Those looking to have fun in the Indonesian capital during Ramadan should go elsewhere. The Jakarta administration has banned nightspots from operating during Ramadan, which is set to begin Saturday.
Places such as discotheques, massage parlours and saunas have been ordered to shut from one day before Ramadan until one day after Eid al-Fitr, a festival marking the end of the holy month, said Catur Laswanto, head of the city's tourism agency. Eid al-Fitr is from June 25 to 26.
Exceptions are to be made for establishments located in hotels and specially-designated entertainment centres, he said. "The rules are in place so that Muslims can observe the holy month solemnly," he said.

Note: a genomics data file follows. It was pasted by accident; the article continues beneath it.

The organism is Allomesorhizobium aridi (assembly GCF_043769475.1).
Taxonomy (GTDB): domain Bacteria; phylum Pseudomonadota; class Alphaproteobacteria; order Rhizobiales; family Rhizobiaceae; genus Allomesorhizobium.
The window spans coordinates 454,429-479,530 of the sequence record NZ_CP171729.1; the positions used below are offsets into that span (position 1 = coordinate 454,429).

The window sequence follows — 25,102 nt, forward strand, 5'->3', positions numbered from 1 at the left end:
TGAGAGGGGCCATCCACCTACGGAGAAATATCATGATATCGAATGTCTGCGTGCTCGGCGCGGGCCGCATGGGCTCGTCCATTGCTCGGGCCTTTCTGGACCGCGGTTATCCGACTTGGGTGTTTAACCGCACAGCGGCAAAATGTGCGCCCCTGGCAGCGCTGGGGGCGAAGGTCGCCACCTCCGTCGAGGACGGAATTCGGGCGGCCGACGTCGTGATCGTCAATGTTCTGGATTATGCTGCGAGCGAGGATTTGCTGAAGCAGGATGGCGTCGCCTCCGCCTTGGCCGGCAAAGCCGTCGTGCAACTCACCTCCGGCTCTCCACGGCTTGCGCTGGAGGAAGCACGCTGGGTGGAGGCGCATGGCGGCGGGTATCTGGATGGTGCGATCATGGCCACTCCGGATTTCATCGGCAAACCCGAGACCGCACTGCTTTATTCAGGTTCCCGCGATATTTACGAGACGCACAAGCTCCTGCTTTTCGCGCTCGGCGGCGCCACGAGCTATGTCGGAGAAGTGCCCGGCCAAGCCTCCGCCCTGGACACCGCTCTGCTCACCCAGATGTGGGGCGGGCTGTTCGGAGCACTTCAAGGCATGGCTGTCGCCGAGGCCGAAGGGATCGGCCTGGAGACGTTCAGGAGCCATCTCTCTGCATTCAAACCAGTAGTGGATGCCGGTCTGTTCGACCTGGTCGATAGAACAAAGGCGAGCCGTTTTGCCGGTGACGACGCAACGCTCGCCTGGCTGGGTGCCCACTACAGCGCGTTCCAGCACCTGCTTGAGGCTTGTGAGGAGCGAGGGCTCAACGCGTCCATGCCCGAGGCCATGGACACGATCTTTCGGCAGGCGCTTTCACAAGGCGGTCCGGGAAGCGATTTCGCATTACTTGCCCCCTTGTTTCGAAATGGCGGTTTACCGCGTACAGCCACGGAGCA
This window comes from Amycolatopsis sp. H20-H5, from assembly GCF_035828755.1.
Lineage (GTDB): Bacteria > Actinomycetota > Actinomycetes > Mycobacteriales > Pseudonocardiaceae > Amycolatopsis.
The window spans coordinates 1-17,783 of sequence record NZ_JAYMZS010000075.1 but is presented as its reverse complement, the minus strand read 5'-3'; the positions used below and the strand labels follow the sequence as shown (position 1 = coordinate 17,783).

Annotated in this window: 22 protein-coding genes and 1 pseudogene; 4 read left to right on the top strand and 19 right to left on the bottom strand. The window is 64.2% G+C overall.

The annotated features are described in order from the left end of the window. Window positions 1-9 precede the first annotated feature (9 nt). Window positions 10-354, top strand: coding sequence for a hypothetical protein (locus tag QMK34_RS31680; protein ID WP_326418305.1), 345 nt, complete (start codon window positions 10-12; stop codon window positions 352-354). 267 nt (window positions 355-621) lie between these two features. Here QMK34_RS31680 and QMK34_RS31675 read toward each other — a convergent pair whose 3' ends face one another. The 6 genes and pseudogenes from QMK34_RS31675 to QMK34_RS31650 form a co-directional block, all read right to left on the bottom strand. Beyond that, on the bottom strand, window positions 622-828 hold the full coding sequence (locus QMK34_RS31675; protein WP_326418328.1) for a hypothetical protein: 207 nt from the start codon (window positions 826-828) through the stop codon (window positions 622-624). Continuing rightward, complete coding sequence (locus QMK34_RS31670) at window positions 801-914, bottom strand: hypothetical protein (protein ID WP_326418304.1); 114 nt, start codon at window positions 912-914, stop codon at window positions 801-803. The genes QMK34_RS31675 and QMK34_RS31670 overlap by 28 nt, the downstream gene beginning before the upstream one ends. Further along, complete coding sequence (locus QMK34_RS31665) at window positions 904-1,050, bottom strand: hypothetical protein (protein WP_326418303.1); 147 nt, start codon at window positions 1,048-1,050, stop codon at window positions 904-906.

Similar rules also are in place in other cities in Indonesia, the world's largest Muslim-majority country. In the past, the Muslim vigilante group Islamic Defenders' Front sometimes raided nightspots that remained open during Ramadan, accusing those places of harbouring prostitutes and drug addicts. But such raids have been rare in recent years after the government cracked down on violators of Ramadan hours and the sale of alcohol. Mahdi Ba'bud, a local head of the Islamic Defenders' Front in Jakarta, said his group would not conduct any raids this Ramadan. "The police will take action," he said. "We are just watching."